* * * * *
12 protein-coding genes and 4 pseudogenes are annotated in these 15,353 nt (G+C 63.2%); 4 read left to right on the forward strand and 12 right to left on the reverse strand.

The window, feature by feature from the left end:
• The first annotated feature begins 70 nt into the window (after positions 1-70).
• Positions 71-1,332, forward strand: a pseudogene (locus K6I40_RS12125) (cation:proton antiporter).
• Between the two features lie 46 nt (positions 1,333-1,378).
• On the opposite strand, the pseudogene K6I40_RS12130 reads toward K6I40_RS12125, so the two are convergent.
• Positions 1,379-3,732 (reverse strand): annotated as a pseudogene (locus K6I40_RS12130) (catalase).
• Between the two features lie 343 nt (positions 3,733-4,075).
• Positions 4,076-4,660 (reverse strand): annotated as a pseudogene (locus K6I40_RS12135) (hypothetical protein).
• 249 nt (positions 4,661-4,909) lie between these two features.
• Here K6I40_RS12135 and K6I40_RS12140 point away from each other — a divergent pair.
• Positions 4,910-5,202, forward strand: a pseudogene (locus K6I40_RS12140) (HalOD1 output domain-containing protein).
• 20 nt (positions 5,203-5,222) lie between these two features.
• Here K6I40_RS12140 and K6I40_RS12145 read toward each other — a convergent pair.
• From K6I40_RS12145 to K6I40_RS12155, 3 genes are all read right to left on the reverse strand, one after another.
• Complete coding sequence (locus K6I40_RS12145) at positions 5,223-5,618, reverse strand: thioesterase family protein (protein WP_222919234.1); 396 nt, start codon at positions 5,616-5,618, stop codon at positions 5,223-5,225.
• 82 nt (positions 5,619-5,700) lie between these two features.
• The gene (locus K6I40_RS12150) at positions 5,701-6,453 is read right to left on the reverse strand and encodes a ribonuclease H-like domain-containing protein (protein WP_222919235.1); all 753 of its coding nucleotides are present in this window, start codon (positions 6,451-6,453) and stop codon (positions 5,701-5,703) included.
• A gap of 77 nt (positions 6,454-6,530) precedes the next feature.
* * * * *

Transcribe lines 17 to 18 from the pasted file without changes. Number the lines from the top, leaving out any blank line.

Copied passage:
• 82 nt (positions 5,619-5,700) lie between these two features.
• The gene (locus K6I40_RS12150) at positions 5,701-6,453 is read right to left on the reverse strand and encodes a ribonuclease H-like domain-containing protein (protein WP_222919235.1); all 753 of its coding nucleotides are present in this window, start codon (positions 6,451-6,453) and stop codon (positions 5,701-5,703) included.